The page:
Books: Against The Grain, Pt. The Last For Now


This last slew of posts sparked some comments, some locally and some elsewhere. I wanted to touch on a few of these, and conclude my discussion of masscult in SF&F with some directional suggestions.

Steve Savage, my co-conspirator at Fan to Pro, had his take in the comments last time: might it be possible, he opined, that we live in a time when we are that much more aware of both the crap and the gold (and that is in turn deepening the sense of dichotomy between the two)?

It's a good theory, and it explains a great deal, but I still feel there is one major element missing from that — one I've been circling back to many times in not just this discussion but others before it. It's the creators who enter such an environment that are shortchanged even more so than the audiences. Not just the folks who have something original to say and cannot find a way to get it in front of a sizable audience because no one wants to take the risk; that one's obvious. It's the creators just getting into the game, who look around and see the masscult system as being the best possible, or at least only possible, way to do things, and so set about feeding that beast without ever thinking about how it might be changed. They may well be richly rewarded for their work, and a certain amount of that is not a bad thing if you want to make a living. (It makes no sense to complain about others selling out if you yourself have nothing to sell.) The mistake is in assuming that is, can be, and ought to be, the entirety of the enterprise.

Steve also mentioned "mindless fun in the proper proportions" being a good thing. I have no argument with the individual who seeks these things out; my beef is with, again, how the mindlessness systematically not only becomes more important than the fun, and allows too easy a default assumption for creators that mindlessness is a goal or a virtue, because it gives them fast access to a big audience. (There may well be an argument that products like South Park have done exactly that, but I would submit that the format of such work always limits what's possible.)

Another commenter elsewhere said that it seemed I believed that the impediments of the system on creativity could be removed, which he felt was impossible; that you could at best tweak the biases a bit. I actually agree with this. I don't think the impediments can be removed entirely, but I do feel their volume, so to speak, can be cranked down — especially as they pertain to creators. The main work of any culture, even popular culture, should not just be the compulsive filling of blank spaces.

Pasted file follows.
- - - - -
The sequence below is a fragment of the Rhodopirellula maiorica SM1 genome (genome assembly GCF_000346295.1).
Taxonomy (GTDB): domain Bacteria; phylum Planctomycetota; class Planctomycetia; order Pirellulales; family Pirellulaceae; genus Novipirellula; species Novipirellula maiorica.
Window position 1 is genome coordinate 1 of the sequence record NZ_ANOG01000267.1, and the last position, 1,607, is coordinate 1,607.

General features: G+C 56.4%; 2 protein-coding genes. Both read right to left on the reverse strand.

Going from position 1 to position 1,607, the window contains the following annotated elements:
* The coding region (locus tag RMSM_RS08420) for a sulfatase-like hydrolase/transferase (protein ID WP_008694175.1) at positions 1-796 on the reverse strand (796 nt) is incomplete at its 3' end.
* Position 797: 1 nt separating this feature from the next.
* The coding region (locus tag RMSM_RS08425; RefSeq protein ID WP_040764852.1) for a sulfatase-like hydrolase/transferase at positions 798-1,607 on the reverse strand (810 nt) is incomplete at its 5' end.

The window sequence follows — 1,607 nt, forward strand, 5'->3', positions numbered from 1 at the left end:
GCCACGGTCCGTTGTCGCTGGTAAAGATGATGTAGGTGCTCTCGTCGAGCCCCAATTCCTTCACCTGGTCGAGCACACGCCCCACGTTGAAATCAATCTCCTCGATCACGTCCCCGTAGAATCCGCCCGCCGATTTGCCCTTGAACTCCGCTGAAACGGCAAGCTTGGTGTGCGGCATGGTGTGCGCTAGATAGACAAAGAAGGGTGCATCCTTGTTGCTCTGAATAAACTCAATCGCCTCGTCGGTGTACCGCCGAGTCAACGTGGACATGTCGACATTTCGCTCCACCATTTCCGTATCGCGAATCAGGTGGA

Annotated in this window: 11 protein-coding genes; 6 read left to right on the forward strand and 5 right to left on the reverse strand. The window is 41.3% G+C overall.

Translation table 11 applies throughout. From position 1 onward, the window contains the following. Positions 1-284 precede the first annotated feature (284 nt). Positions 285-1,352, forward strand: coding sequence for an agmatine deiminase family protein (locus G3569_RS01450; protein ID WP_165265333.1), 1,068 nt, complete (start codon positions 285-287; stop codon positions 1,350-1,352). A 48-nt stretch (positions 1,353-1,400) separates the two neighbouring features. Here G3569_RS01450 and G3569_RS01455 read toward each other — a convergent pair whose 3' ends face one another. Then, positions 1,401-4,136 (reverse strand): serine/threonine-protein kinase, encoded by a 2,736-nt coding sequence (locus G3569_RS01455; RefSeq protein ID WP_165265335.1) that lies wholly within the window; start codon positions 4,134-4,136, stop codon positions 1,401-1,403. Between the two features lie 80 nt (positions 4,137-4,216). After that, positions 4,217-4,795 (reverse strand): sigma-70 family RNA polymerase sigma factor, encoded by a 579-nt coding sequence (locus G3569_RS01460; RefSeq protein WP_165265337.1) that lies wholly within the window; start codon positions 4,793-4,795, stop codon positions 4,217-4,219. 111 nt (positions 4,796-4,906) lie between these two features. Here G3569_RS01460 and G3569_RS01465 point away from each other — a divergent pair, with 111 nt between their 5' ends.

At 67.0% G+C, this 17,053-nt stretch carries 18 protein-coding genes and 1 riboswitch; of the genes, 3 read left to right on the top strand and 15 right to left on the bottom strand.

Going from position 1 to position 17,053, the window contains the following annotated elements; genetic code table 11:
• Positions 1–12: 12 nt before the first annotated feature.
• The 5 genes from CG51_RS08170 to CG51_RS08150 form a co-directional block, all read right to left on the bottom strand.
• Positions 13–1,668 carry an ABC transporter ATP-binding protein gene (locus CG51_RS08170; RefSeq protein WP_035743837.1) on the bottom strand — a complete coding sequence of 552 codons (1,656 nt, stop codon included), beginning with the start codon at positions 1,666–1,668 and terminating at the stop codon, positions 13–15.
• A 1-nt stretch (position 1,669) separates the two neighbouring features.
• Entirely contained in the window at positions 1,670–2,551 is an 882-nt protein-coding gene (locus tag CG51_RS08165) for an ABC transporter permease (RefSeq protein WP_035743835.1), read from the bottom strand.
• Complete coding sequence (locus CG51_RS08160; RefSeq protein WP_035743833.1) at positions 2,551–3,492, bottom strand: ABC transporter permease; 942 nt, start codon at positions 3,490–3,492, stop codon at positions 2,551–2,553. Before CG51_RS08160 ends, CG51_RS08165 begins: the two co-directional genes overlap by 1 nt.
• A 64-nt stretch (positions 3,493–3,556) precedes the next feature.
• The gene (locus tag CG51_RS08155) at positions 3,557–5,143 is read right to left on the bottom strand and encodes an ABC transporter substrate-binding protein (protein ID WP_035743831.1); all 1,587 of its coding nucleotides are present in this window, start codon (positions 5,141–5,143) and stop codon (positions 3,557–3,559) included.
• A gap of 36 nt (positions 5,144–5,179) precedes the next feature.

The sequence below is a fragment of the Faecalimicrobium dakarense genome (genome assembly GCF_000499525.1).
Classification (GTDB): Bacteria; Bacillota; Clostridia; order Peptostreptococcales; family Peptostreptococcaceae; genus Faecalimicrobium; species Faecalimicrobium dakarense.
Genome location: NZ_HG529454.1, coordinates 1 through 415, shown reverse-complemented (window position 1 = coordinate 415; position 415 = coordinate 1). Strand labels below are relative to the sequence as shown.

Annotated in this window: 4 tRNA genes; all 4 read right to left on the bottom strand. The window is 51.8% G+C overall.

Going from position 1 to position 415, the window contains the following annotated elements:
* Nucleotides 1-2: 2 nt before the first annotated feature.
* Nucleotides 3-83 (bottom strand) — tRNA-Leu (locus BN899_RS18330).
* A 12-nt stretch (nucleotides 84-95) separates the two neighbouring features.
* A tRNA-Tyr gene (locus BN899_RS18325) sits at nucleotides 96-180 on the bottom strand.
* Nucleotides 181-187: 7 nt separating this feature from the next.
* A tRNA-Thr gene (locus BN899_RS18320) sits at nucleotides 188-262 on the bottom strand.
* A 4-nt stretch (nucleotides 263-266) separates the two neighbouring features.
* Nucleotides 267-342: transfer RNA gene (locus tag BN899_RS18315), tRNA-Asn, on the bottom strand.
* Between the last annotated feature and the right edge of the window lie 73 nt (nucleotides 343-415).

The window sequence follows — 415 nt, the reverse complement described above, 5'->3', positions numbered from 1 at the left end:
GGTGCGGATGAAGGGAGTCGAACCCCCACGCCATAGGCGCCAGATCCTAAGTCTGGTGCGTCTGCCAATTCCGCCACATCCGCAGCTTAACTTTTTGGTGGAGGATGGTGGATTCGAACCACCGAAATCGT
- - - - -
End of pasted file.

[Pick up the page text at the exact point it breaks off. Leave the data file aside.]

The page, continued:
I run the risk of putting my foot in my mouth by saying this. One of the ways I've described my own creative process is to look for what it is I want that doesn't exist yet, and then go fill that gap. But I'd like to also think there are good ways and bad ways to do that. The good ways are driven by something personal that aspires to be universal; the bad ways are informed more by the assumption that what worked before should simply be done again, and the hell with the alternatives.

There's been talk on and off of an "ecology of culture", of how we might compel ourselves to back off from the idea that absolutely every shelf must be full, that we can learn to live with a little less noise. It sounds enticing from the outside, but up close it disintegrates. There's no way to enforce such a thing, for precisely the reason I outlined above. Where there is a gap, it tends to be filled, by whatever mechanism is available. It also doesn't help my own case in the long run: if I were to come out and say, let us learn to live with a few less bookshelves, I would make no friends — except perhaps among those who wanted to ensure it was only their books that remained on shelves.

So, for now, I can't claim to have a solution, but I do have a few ideas. The system we have cannot be simply stricken like a stage set and replaced with another one, nor can another simply be willed into existence out of sheer spite. It has to be worked with, but not considered as ideal, and never accepted as an inevitability.

For one, creators need to do whatever they can to remember that their moment in time is not the only one, and that the approaches they know and are familiar with may not be the only valid ones — but that their moment in time is also the only one they can address directly, and that it helps to speak to the audience you have and not the audience you wish you had. Creators need to get out of their frame of reference whenever they can — but then they should do themselves a favor and get right back into it, bearing with them everything they've learned on the outside, and then bring all that to their prospective audience. (The compulsive outsider is not automatically any wiser by dint of his isolation; that isolation just provides an arena.) And they need to remember that commercial success is useful and powerful, but not the highest arbiter of value or justification of effort — which I guess is easy for me to say with a straight face when I'm not being offered a contract, but it's always worth keeping in mind, isn't it?


Tags: Science Fiction Repair Shop fantasy masscult publishing science fiction writing


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This page contains a single entry by Serdar Yegulalp in the categories Books, Science Fiction Repair Shop, published on 2012/07/25 10:00.

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